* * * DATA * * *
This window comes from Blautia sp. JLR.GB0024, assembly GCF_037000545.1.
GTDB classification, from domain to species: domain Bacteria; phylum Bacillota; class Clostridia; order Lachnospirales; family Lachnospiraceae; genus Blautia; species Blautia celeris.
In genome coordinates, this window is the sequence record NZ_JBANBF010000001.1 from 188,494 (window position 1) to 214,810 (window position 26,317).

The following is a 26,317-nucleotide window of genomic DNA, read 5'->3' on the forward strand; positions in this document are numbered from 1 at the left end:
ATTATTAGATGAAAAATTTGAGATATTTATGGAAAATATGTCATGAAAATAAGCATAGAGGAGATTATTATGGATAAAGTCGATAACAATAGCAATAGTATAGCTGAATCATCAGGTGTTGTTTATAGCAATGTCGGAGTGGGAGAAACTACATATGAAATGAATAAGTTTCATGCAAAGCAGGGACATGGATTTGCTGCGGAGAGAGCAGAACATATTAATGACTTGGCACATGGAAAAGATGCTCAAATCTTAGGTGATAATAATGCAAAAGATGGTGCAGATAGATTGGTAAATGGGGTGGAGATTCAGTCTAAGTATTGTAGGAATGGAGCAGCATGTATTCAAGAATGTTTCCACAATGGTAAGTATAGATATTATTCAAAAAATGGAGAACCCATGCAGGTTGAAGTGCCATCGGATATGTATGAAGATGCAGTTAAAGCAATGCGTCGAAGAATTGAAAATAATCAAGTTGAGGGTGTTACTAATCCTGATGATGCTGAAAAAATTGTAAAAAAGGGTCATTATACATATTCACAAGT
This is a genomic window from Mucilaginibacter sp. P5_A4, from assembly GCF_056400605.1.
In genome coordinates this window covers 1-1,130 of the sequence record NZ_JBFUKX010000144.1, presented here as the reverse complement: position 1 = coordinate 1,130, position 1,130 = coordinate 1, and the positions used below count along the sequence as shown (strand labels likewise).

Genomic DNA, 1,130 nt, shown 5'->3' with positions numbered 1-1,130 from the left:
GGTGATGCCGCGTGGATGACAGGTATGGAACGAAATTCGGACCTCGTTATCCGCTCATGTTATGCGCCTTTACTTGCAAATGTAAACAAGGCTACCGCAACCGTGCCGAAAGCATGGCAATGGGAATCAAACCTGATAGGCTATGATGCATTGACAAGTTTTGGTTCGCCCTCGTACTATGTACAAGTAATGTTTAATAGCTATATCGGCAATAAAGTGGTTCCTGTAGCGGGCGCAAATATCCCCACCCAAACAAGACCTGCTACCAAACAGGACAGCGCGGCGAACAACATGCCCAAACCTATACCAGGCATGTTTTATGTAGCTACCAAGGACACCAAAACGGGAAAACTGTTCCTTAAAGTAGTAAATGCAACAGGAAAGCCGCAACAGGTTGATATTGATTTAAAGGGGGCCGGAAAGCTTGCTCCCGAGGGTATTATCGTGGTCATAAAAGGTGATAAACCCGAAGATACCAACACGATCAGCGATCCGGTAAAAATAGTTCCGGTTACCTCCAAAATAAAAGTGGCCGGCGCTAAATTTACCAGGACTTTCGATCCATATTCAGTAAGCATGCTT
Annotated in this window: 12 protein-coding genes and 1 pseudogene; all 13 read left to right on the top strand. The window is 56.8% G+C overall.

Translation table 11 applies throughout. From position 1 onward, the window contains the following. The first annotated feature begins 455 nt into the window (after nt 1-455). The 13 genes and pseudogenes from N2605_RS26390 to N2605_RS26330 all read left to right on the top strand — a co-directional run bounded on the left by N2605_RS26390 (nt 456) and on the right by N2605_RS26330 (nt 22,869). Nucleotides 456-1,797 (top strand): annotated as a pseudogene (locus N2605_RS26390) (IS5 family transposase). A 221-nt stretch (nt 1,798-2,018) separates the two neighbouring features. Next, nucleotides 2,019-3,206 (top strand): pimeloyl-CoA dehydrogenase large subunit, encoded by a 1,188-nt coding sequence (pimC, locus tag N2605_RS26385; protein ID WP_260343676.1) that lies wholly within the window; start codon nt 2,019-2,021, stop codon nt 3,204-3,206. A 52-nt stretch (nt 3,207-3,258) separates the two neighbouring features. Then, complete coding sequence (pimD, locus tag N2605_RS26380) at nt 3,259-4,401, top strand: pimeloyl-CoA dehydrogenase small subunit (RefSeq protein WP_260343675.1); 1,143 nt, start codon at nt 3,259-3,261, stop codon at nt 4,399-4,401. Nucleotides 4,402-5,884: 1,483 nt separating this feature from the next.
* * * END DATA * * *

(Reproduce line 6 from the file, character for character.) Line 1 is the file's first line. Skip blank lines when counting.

This is a genomic window from Mucilaginibacter sp. P5_A4, from assembly GCF_056400605.1.